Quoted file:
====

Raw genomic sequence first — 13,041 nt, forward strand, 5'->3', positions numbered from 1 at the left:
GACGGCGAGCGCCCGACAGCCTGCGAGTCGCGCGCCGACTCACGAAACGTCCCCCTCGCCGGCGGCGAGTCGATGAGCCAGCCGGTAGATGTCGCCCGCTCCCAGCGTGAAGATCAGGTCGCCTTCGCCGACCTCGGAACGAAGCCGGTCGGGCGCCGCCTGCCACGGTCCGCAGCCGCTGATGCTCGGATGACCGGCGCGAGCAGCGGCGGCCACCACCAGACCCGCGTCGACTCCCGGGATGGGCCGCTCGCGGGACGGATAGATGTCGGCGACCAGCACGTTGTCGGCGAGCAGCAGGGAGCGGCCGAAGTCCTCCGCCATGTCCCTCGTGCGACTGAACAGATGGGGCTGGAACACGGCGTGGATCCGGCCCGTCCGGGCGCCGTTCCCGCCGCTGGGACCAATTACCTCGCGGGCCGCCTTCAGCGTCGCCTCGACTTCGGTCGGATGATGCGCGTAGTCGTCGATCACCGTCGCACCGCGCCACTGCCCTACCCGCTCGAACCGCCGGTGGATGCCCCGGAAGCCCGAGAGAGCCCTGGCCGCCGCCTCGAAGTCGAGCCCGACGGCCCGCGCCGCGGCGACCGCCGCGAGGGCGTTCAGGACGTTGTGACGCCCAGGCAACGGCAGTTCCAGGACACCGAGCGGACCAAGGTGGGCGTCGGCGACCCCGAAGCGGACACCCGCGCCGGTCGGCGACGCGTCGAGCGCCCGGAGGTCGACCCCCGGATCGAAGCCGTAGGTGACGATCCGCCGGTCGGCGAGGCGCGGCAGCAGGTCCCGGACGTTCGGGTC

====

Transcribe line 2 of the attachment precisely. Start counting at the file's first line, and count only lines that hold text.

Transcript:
GACGGCGAGCGCCCGACAGCCTGCGAGTCGCGCGCCGACTCACGAAACGTCCCCCTCGCCGGCGGCGAGTCGATGAGCCAGCCGGTAGATGTCGCCCGCTCCCAGCGTGAAGATCAGGTCGCCTTCGCCGACCTCGGAACGAAGCCGGTCGGGCGCCGCCTGCCACGGTCCGCAGCCGCTGATGCTCGGATGACCGGCGCGAGCAGCGGCGGCCACCACCAGACCCGCGTCGACTCCCGGGATGGGCCGCTCGCGGGACGGATAGATGTCGGCGACCAGCACGTTGTCGGCGAGCAGCAGGGAGCGGCCGAAGTCCTCCGCCATGTCCCTCGTGCGACTGAACAGATGGGGCTGGAACACGGCGTGGATCCGGCCCGTCCGGGCGCCGTTCCCGCCGCTGGGACCAATTACCTCGCGGGCCGCCTTCAGCGTCGCCTCGACTTCGGTCGGATGATGCGCGTAGTCGTCGATCACCGTCGCACCGCGCCACTGCCCTACCCGCTCGAACCGCCGGTGGATGCCCCGGAAGCCCGAGAGAGCCCTGGCCGCCGCCTCGAAGTCGAGCCCGACGGCCCGCGCCGCGGCGACCGCCGCGAGGGCGTTCAGGACGTTGTGACGCCCAGGCAACGGCAGTTCCAGGACACCGAGCGGACCAAGGTGGGCGTCGGCGACCCCGAAGCGGACACCCGCGCCGGTCGGCGACGCGTCGAGCGCCCGGAGGTCGACCCCCGGATCGAAGCCGTAGGTGACGATCCGCCGGTCGGCGAGGCGCGGCAGCAGGTCCCGGACGTTCGGGTC